That's a lot of changes now that I'm done typing it but the result is a buckling load factor ~0.18.  This image mostly illustrates how the setup now exists for reference.

             

              • Re: Weird looking simulation - Did i messes up with fixtures?
                Fernando Rossi

                Hello Ryan!

                 

                Why do you have both a load and a fixture applied to the same face.

                 

                Well, i thought that the pin would act as a constrain, leaving the beam to rotate freely, but the same pin also inputs the force to the beam.

                 

                If you are trying to pin the end that has the load then you will need to explore a different fixture to act as a sliding pin.  Such a fixture could be created by making an Intersection Split Line onto the model (GoEngineer - SOLIDWORKS: Split Lines) using the right plane and the cylindrical hole faces.  Then, you would apply a "Use Reference Geometry" fixture electing only two coaxial split line edges and locking down the global X direction for those edges.  This would in effect make a pin that is capable of sliding in the Z-direction like many analytical buckling equations assume.

                I'm having a hard time here to understand this. Do you mean that i have to split the cylindrical face on 2, like the image below:

                viga.jpg

                Then, on the "blue" marked faces above, I apply the 148KN force.

                On the other half face, I constrain on X and Y, using Reference Geometry, constraning just RADIAL movement. I used a AXIS 2 as the axis of constrain (the pink selection tab)

                tab)viga2.jpg

                This i did not understand. Half of the cylinder will be applied force (OK, makes sense),but the other half would act as a constrain?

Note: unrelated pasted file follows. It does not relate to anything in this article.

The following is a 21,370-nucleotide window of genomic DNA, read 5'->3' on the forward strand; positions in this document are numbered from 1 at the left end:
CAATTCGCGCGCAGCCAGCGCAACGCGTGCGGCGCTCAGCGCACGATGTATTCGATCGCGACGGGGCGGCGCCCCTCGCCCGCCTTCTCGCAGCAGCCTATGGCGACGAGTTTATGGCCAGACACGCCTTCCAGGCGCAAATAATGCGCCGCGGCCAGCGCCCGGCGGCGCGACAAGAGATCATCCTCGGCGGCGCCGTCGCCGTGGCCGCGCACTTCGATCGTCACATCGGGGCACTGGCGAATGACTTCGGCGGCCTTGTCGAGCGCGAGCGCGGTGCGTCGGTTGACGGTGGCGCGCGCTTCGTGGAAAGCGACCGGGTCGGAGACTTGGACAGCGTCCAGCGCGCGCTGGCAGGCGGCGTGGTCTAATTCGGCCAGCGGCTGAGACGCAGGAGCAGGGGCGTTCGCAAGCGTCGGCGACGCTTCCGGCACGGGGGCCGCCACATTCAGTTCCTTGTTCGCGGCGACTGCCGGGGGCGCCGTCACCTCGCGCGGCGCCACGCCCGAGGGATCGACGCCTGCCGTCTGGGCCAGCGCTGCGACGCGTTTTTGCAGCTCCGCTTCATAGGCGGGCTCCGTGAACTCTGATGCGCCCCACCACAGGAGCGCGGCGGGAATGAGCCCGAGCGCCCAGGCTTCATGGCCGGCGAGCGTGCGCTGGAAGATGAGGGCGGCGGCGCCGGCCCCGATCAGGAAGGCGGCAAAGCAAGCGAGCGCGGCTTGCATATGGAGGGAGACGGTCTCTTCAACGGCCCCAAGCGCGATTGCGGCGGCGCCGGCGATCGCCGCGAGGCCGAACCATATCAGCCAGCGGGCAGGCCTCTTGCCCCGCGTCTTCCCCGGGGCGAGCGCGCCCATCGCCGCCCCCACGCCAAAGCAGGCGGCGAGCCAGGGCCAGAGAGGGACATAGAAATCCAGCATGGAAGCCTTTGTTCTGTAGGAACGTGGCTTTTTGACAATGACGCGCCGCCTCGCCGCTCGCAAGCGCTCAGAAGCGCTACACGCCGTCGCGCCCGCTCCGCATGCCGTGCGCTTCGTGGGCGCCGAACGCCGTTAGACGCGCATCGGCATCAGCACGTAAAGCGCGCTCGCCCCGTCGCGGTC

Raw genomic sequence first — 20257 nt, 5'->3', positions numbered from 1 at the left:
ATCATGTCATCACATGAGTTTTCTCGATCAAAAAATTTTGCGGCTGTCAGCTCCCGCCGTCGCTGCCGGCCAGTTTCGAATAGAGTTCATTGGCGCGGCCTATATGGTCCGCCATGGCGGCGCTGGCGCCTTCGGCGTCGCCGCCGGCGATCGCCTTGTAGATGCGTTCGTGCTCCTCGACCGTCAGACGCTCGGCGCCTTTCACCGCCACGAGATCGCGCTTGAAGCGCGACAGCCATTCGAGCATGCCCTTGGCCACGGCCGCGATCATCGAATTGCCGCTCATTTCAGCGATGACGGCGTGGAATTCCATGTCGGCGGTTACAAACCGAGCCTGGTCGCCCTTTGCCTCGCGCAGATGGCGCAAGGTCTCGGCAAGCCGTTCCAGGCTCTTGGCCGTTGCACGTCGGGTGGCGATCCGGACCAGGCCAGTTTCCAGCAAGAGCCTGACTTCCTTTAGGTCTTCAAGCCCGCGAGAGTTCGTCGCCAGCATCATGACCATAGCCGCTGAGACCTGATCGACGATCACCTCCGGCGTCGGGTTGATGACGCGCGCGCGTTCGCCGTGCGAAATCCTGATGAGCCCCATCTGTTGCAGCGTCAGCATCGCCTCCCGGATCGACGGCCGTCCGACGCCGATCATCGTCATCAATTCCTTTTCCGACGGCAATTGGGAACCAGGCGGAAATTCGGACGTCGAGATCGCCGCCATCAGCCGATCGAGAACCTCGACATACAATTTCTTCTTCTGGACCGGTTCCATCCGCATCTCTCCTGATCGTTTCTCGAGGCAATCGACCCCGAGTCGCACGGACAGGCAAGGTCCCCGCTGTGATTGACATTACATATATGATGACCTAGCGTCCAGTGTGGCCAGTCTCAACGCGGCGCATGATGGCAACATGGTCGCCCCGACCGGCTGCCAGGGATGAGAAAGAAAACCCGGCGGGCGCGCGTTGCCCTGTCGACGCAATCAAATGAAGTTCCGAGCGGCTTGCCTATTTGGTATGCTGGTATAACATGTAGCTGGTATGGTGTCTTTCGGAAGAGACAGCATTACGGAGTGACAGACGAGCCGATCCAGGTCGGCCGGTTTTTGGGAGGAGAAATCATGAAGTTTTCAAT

On the other end of the beam, I used the cylindrical face, radial and axial fixture.

                 

                But, in the end, I end with this:

                The Iterative Solver stopped.

                The solver has numerical difficulties.

                Model may not have adequate fixtures.

                No results saved.

                  • Re: Weird looking simulation - Did i messes up with fixtures?
                    Ryan Dark

                    Fernando,

                    The study you sent over has a "Fixed" restraint applied.  This would not act like a Pin when applied to any face.  It would immobilize the face entirely, even from rotating.

                     

                    I see that you have made a new Plane but it is in the incorrect direction.  The Split Line must be applied along the plane of symmetry of the part which would be parallel to the Right Plane and positioned bisecting the model.  Change your plane to that orientation and you will have the edges you need for the "Use Reference Geometry" fixture.  Do not select a face though; select one of the split line edges.  Also, make sure you restrain the correct direction (global X) to make a pin behavior.  So, you are selecting edges that are aligned in the global X direction.

                     

                    If you remake the Use Reference Geometry fixture in this way you will find that the model becomes stable and does not give you the solver warning you have now.